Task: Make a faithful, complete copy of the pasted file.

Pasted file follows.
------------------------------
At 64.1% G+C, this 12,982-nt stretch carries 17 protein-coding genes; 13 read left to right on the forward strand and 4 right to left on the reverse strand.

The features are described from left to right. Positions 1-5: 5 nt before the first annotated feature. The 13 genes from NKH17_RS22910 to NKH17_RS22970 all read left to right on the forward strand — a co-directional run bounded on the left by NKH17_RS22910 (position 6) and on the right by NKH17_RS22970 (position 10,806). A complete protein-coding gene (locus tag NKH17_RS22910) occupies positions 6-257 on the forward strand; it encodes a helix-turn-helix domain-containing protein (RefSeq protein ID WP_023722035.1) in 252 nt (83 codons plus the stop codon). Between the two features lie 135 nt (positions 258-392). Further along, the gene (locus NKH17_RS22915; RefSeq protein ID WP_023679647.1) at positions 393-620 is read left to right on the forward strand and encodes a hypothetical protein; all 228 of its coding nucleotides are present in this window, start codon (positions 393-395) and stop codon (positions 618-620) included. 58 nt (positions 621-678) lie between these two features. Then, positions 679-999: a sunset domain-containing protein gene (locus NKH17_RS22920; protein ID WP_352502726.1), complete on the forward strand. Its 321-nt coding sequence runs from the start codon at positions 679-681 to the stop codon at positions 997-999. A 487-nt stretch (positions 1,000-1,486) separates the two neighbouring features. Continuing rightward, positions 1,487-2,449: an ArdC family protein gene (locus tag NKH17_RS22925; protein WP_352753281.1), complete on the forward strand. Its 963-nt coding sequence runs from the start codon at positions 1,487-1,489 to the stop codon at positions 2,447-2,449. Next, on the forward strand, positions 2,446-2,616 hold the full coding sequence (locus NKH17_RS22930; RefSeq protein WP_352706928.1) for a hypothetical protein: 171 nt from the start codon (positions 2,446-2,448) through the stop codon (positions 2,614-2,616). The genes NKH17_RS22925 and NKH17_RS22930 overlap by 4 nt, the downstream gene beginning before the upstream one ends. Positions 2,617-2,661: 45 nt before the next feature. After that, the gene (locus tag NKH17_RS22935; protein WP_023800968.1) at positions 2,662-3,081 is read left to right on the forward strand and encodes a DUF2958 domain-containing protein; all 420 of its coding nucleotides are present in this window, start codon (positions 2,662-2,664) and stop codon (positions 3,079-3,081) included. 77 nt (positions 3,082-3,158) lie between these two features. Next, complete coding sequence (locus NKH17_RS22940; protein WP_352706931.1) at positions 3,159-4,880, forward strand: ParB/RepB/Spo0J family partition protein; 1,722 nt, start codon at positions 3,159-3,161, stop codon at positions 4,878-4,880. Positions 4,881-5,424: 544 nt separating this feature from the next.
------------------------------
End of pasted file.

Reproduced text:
At 64.1% G+C, this 12,982-nt stretch carries 17 protein-coding genes; 13 read left to right on the forward strand and 4 right to left on the reverse strand.

The features are described from left to right. Positions 1-5: 5 nt before the first annotated feature. The 13 genes from NKH17_RS22910 to NKH17_RS22970 all read left to right on the forward strand — a co-directional run bounded on the left by NKH17_RS22910 (position 6) and on the right by NKH17_RS22970 (position 10,806). A complete protein-coding gene (locus tag NKH17_RS22910) occupies positions 6-257 on the forward strand; it encodes a helix-turn-helix domain-containing protein (RefSeq protein ID WP_023722035.1) in 252 nt (83 codons plus the stop codon). Between the two features lie 135 nt (positions 258-392). Further along, the gene (locus NKH17_RS22915; RefSeq protein ID WP_023679647.1) at positions 393-620 is read left to right on the forward strand and encodes a hypothetical protein; all 228 of its coding nucleotides are present in this window, start codon (positions 393-395) and stop codon (positions 618-620) included. 58 nt (positions 621-678) lie between these two features. Then, positions 679-999: a sunset domain-containing protein gene (locus NKH17_RS22920; protein ID WP_352502726.1), complete on the forward strand. Its 321-nt coding sequence runs from the start codon at positions 679-681 to the stop codon at positions 997-999. A 487-nt stretch (positions 1,000-1,486) separates the two neighbouring features. Continuing rightward, positions 1,487-2,449: an ArdC family protein gene (locus tag NKH17_RS22925; protein WP_352753281.1), complete on the forward strand. Its 963-nt coding sequence runs from the start codon at positions 1,487-1,489 to the stop codon at positions 2,447-2,449. Next, on the forward strand, positions 2,446-2,616 hold the full coding sequence (locus NKH17_RS22930; RefSeq protein WP_352706928.1) for a hypothetical protein: 171 nt from the start codon (positions 2,446-2,448) through the stop codon (positions 2,614-2,616). The genes NKH17_RS22925 and NKH17_RS22930 overlap by 4 nt, the downstream gene beginning before the upstream one ends. Positions 2,617-2,661: 45 nt before the next feature. After that, the gene (locus tag NKH17_RS22935; protein WP_023800968.1) at positions 2,662-3,081 is read left to right on the forward strand and encodes a DUF2958 domain-containing protein; all 420 of its coding nucleotides are present in this window, start codon (positions 2,662-2,664) and stop codon (positions 3,079-3,081) included. 77 nt (positions 3,082-3,158) lie between these two features. Next, complete coding sequence (locus NKH17_RS22940; protein WP_352706931.1) at positions 3,159-4,880, forward strand: ParB/RepB/Spo0J family partition protein; 1,722 nt, start codon at positions 3,159-3,161, stop codon at positions 4,878-4,880. Positions 4,881-5,424: 544 nt separating this feature from the next.